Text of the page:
US Army Corps of Engineers
Institute for Water Resources

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IWR Climate and Global Change Lead Spreads Word about Adapting to Climate Change

Published Nov. 21, 2013
Kathleen D. White, PhD, PE, Institute for Water Resources, Climate and Global Change Team

Kathleen D. White, PhD, PE, Institute for Water Resources, Climate and Global Change Team

ALEXANDRIA, VIRGINIA.  Institute for Water Resources (IWR) Climate and Global Change Team lead Kate White, PhD, PE, was recently featured in the Society of Women Engineers’ fall 2013 magazine for her insight and work in climate change adaptation. The article, “We Have Met the Future and It’s up to Us,” highlights viewpoints from three female engineers on the increase in concern for protecting coastlines and cities from the threats of climate change.

Dr. White, who is the senior lead for climate and global change for the U.S. Army Corps of Engineers (USACE), highlighted the USACE missions related to and affected by climate change, including USACE’s responsibility protecting and managing the nation’s water resources and civil and military infrastructure. “As a water agency, virtually everything we do is impacted by climate change,” she said in the article.

Dr. White discussed how the USACE began recognizing changes in climate that were occurring, especially in snow-dominated watersheds in the west, and how the USACE focus on adaptation takes into consideration many specialists, from civil and geotechnical engineers to planners, economists and climate scientists. In 2007, Director of Civil Works Mr. Stephen L. Stockton, PE, directed that Dr. White and her colleague Dr. Rolf Olsen should begin to work together with other water resources agency representatives to develop a better understanding of the issues.  “You have to get the whole picture before you take action, because with complex systems, there are many unintended consequences,” she said in the article.  Additionally, Dr. White discussed the importance of understanding how to plan for an uncertain future when dealing with the likely effects of climate change.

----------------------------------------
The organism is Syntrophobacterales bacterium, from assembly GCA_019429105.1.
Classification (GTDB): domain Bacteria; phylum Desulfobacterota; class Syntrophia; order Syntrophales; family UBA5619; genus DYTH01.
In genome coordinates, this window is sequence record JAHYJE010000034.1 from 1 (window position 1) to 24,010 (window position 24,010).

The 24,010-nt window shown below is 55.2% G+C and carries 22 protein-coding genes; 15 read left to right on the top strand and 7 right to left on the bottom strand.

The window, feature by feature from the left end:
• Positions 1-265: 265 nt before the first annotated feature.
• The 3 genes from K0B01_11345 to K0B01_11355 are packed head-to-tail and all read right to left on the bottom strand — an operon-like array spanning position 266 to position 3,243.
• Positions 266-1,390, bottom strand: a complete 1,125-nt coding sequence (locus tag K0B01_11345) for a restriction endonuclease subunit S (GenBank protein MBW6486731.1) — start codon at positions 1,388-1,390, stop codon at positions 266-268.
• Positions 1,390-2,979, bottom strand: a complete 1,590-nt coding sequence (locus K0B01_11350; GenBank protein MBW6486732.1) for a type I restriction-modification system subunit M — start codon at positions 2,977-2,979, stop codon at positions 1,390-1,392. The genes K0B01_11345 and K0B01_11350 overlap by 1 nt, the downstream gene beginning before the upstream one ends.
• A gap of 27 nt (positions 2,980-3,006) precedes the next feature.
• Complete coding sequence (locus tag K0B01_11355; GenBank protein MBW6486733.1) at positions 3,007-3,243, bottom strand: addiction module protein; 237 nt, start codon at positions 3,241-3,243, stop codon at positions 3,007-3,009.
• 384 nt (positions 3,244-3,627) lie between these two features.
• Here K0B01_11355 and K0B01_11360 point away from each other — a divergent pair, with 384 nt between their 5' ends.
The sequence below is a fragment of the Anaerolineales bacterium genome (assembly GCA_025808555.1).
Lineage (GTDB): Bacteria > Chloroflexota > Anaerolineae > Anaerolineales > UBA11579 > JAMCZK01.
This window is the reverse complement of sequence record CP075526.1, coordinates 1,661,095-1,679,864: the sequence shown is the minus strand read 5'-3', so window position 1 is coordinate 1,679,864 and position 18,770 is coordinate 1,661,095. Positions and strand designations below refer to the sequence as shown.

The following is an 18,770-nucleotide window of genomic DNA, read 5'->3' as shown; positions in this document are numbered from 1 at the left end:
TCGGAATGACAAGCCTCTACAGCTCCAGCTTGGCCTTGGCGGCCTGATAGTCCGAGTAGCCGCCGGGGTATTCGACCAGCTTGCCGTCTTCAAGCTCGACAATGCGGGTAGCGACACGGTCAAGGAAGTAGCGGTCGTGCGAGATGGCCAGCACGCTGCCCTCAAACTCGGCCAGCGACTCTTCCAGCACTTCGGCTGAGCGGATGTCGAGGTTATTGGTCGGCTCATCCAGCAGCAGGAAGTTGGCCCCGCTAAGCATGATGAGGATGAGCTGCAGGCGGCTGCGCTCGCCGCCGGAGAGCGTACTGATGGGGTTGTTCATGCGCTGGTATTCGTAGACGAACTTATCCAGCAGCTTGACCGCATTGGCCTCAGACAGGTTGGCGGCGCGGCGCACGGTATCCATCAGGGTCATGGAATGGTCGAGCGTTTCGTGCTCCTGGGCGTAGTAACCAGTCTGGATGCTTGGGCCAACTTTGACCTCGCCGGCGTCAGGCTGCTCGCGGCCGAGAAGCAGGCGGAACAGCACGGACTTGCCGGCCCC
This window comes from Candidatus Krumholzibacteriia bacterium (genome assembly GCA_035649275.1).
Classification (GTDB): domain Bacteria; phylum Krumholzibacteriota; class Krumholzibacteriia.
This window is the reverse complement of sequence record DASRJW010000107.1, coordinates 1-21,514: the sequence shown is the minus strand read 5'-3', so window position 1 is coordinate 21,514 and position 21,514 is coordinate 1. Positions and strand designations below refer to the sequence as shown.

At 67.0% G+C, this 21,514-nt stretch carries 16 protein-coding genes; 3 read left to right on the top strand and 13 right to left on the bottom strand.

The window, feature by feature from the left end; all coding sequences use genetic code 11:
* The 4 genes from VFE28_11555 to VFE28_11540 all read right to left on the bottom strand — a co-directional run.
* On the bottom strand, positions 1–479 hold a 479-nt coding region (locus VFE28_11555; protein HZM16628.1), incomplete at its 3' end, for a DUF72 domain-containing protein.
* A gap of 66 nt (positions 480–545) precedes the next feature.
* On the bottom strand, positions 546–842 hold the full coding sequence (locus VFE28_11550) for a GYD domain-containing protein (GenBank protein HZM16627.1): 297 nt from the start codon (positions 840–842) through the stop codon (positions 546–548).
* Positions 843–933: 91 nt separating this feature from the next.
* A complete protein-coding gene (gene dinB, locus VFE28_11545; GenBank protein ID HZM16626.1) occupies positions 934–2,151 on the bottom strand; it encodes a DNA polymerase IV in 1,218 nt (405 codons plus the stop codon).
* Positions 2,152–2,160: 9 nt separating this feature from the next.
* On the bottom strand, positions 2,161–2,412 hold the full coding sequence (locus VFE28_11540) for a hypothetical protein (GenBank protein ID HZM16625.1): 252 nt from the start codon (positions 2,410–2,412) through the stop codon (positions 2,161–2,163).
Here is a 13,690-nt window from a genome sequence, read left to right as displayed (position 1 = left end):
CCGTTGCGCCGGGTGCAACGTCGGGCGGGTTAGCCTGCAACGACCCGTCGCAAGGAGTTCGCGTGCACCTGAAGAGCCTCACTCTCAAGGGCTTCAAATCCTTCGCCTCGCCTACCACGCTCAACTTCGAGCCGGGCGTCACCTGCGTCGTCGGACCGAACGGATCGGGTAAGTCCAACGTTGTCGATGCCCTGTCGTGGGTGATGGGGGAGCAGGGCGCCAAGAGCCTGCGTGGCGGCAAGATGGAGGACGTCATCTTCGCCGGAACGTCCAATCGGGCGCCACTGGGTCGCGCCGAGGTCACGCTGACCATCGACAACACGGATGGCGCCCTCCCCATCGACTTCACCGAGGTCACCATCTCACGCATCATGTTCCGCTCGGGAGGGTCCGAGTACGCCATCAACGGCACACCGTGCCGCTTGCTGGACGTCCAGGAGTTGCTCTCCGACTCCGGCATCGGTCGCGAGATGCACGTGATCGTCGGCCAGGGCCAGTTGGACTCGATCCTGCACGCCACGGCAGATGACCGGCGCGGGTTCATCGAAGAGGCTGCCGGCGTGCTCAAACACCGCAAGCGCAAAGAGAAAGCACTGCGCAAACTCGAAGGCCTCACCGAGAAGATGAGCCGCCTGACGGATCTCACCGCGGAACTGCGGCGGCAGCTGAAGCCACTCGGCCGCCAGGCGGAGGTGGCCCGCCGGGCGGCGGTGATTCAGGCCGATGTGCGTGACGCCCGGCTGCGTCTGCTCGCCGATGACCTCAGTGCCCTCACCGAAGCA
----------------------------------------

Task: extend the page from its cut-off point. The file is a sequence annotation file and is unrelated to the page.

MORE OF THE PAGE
Highlighted in the article was how Hurricane Sandy became a turning point in public debate, changing the question from “Is climate change real?” to “How can we protect our coastlines from another super storm?” The article discussed how these questions were framed at different levels of government. 

USACE frequently highlights the need for collaboration in facing the 21st century challenges of water management. This emphasis on collaboration is demonstrated in this article – Dr. White is working with two of the other women featured. She is a member of the interagency Climate Change Adaptation Community of Practice along with the Environmental Protection Agency’s Leanne Nurse. She also worked with Leah Cohen of New York City on the Sandy Task Force Science Coordination Task Group.

Dr. White is the USACE representative on the Climate Change and Water Working Group (CCAWWG), a consortium of scientists from federal agencies with water management and climate change adaptation responsibilities. It is responsible for informing policy and preparing the U.S. to face climate change issues in years to come. Dr. White is also involved with several projects sponsored by the White House Council on Environmental Quality as well as other interagency groups.